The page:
Statistics in the News: Chapter 6 Presenting Data: Tables and Graphs
The Drug Industry and the War on Terrorism
As Chapter 6 notes, a simple graph can sometimes neatly summarize an important story. Here is one case in point: In the fall of 2001, with anthrax spores showing up in various places, executives of the nation's major drug companies were streaming to Washington. They were staging a massive lobbying effort, at the highest levels of government, to help shape the nation's bioterrorist campaign. In the process, they managed to stave off many actions that would harm them, like violating patents or forcing them to supply free drugs.
Indeed, American pharmaceutical companies have more lobbyists than there are members of Congress-625 who are registered. The industry's lobbying and campaign contribution budget-$197 million in 1999/2000-typically exceeds that of any other industry. Figure A, drawn with EXCEL, explains.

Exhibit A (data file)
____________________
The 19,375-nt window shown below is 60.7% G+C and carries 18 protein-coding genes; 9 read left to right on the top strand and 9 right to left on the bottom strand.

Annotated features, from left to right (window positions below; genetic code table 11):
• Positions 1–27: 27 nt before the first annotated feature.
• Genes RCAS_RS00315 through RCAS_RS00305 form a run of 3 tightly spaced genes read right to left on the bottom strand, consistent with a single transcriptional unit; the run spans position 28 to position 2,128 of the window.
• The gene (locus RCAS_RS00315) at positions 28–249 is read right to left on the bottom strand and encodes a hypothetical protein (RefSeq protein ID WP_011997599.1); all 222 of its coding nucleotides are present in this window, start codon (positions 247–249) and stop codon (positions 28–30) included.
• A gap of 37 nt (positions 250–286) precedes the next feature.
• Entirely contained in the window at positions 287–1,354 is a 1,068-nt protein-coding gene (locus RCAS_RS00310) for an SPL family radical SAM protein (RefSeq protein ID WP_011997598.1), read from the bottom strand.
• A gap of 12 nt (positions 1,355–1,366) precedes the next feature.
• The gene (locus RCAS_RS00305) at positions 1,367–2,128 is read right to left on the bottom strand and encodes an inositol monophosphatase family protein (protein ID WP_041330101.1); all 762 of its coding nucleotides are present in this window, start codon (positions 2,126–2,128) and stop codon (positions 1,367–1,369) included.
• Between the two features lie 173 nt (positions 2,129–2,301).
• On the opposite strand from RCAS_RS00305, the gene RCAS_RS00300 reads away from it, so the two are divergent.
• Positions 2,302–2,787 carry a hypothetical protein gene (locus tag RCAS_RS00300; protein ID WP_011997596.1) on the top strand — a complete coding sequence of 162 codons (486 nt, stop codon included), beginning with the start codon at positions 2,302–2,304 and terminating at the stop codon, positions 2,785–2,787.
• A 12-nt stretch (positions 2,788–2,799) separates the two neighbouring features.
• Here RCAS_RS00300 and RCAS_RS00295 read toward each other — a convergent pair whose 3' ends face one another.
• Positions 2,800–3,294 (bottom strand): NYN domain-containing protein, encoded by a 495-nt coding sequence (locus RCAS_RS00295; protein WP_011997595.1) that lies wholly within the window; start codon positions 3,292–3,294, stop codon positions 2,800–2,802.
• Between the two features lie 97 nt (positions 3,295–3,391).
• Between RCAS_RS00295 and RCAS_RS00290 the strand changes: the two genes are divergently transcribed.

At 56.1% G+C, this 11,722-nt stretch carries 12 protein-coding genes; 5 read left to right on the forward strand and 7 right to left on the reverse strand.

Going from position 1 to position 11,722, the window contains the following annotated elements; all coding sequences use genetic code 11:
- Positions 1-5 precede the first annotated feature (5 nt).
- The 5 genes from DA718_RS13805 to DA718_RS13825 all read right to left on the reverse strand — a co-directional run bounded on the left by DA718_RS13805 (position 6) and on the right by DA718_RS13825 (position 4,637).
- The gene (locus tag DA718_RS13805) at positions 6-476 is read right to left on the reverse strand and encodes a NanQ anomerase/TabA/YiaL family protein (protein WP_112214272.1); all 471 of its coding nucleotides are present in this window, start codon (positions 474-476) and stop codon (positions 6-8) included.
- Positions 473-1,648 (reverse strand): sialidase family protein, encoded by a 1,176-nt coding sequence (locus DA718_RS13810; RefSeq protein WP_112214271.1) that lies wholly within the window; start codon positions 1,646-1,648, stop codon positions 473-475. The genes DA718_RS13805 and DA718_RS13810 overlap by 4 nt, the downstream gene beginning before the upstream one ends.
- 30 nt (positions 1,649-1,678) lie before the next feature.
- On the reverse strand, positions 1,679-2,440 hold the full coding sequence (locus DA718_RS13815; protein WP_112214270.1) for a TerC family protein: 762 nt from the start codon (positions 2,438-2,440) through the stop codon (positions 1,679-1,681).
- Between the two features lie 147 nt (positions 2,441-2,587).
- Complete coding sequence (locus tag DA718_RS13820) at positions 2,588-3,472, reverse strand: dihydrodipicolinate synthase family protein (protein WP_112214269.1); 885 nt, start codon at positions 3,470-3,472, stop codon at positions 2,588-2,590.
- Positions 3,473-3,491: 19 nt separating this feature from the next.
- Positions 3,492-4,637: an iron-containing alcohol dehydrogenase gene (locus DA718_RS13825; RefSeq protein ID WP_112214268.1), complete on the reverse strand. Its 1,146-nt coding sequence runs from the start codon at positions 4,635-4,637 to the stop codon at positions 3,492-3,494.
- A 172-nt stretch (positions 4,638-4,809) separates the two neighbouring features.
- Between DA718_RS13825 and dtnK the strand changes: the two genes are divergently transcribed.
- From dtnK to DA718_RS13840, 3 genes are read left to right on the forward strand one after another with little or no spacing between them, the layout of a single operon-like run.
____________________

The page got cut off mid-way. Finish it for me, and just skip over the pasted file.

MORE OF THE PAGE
FIGURE A Political Spending by U.S. Industries, 1999/2000
Drug company executives offered to send scores of industry scientists, now on their payrolls, to work in government agencies "as a gift to the nation." Yet critics noted that industry executives, in top-level meetings, were also seeking exemption from antitrust legislation, reduction of the timetable for getting new drugs to market, the elimination of regulatory barriers, and immunity from lawsuits for any vaccines they develop to combat bioterrorism. Figure B, also created with EXCEL, shows recent lobbying expenditures by particular drug companies.
FIGURE B Lobbying Expenditures By Drug Companies in 2000
Source:Adapted from Leslie Wayne and Melody Petersen, "A Muscular Lobby Rolls Up Its Sleeves," The New York Times, November 4, 2001, pp. BU1 and BU13.